But polls indicate that both members of Congress and the public at large may be more skeptical of the Israeli offensive than the official positions of the U.S. government would indicate.
An anonymous poll of 68 congressmen conducted by National Journal found that 39 percent of Democrats and 12 percent of Republicans felt that Israel had used “too much” force in Gaza. Nevertheless, over 90 percent of representatives voted in favour of the House resolution, which placed all blame for civilian casualties in Gaza upon Hamas.
And in late December, a Rasmussen poll found that the U.S. populace as a whole supported the Israeli offensive by a narrow 44 to 41 percent margin. Among Democrats, 55 percent felt that Israel should have tried to find a diplomatic solution first.
The diplomatic spat over Olmert’s comments, along with this alleged disparity between U.S. public opinion and policies on Israel-Palestine, have given new intensity to an old set of debates.
Charges of pro-Israel bias have not been unique to the Bush administration. Critics also accused the Bill Clinton administration, and particularly its top negotiator Dennis Ross, of giving priority to Israeli concerns during the peace negotiations of the late 1990s.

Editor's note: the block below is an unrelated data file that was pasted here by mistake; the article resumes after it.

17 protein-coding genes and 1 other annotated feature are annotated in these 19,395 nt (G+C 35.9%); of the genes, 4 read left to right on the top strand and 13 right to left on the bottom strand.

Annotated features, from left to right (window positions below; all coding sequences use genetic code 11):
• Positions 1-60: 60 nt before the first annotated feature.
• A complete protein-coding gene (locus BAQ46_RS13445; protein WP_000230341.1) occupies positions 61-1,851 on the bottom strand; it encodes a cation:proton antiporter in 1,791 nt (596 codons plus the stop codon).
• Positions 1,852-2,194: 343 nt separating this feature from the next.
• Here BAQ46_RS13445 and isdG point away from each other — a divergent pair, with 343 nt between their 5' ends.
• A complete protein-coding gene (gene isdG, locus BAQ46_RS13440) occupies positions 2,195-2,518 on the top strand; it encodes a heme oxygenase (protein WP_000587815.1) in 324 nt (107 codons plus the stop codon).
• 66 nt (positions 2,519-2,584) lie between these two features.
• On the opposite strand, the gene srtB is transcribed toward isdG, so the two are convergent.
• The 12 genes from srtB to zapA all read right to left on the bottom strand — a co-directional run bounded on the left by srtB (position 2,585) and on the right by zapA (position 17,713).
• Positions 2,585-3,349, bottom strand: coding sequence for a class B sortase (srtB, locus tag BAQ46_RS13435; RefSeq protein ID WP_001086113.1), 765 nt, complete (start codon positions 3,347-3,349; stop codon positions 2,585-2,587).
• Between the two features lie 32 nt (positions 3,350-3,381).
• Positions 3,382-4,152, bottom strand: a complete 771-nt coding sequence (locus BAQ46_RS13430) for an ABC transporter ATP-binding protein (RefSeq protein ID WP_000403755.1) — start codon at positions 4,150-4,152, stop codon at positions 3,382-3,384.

Ross, who is rumoured to be in line to become President-Elect Barack Obama’s top Middle East envoy, was accused by U.S. and Arab negotiators of not being “an honest broker” in the peace process, according to a book by Ross’s former colleague Dan Kurtzer.
And in 2005, former U.S. peace negotiator Aaron David Miller complained that “many American officials involved in Arab-Israeli peacemaking, myself included, have acted as Israel’s attorney, catering and coordinating with the Israelis at the expense of successful peace negotiations”.
On the U.S. domestic scene, Congress’s overwhelming backing of the Gaza offensive despite apparently lukewarm public support has been taken as further evidence for the existence of an “Israel lobby” skewing policy in a hawkish direction.